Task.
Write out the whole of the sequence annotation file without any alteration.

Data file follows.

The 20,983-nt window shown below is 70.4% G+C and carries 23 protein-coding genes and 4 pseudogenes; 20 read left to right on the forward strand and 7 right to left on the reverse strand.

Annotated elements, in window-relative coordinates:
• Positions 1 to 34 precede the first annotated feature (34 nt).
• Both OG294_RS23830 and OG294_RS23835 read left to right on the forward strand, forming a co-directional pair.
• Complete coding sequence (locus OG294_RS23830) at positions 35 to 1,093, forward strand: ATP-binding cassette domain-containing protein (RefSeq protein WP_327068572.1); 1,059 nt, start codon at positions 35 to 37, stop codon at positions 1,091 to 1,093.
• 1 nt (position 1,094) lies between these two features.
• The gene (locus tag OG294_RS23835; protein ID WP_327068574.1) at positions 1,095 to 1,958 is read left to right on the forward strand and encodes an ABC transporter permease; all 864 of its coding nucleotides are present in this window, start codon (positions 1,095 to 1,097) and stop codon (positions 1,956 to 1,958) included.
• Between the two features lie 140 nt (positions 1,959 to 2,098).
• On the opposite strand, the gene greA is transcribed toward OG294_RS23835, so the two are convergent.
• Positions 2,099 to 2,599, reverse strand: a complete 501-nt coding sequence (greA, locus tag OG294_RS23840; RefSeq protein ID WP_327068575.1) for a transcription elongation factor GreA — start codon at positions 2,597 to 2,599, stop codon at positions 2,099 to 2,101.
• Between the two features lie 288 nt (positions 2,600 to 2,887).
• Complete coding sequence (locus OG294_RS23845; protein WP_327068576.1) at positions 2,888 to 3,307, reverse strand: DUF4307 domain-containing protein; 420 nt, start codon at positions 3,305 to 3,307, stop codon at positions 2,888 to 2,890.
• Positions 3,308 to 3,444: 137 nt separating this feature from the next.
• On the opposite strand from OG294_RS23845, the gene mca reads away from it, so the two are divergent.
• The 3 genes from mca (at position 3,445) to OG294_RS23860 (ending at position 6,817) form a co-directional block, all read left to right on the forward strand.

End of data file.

The 20,983-nt window shown below is 70.4% G+C and carries 23 protein-coding genes and 4 pseudogenes; 20 read left to right on the forward strand and 7 right to left on the reverse strand.

Annotated elements, in window-relative coordinates:
• Positions 1 to 34 precede the first annotated feature (34 nt).
• Both OG294_RS23830 and OG294_RS23835 read left to right on the forward strand, forming a co-directional pair.
• Complete coding sequence (locus OG294_RS23830) at positions 35 to 1,093, forward strand: ATP-binding cassette domain-containing protein (RefSeq protein WP_327068572.1); 1,059 nt, start codon at positions 35 to 37, stop codon at positions 1,091 to 1,093.
• 1 nt (position 1,094) lies between these two features.
• The gene (locus tag OG294_RS23835; protein ID WP_327068574.1) at positions 1,095 to 1,958 is read left to right on the forward strand and encodes an ABC transporter permease; all 864 of its coding nucleotides are present in this window, start codon (positions 1,095 to 1,097) and stop codon (positions 1,956 to 1,958) included.
• Between the two features lie 140 nt (positions 1,959 to 2,098).
• On the opposite strand, the gene greA is transcribed toward OG294_RS23835, so the two are convergent.
• Positions 2,099 to 2,599, reverse strand: a complete 501-nt coding sequence (greA, locus tag OG294_RS23840; RefSeq protein ID WP_327068575.1) for a transcription elongation factor GreA — start codon at positions 2,597 to 2,599, stop codon at positions 2,099 to 2,101.
• Between the two features lie 288 nt (positions 2,600 to 2,887).
• Complete coding sequence (locus OG294_RS23845; protein WP_327068576.1) at positions 2,888 to 3,307, reverse strand: DUF4307 domain-containing protein; 420 nt, start codon at positions 3,305 to 3,307, stop codon at positions 2,888 to 2,890.
• Positions 3,308 to 3,444: 137 nt separating this feature from the next.
• On the opposite strand from OG294_RS23845, the gene mca reads away from it, so the two are divergent.
• The 3 genes from mca (at position 3,445) to OG294_RS23860 (ending at position 6,817) form a co-directional block, all read left to right on the forward strand.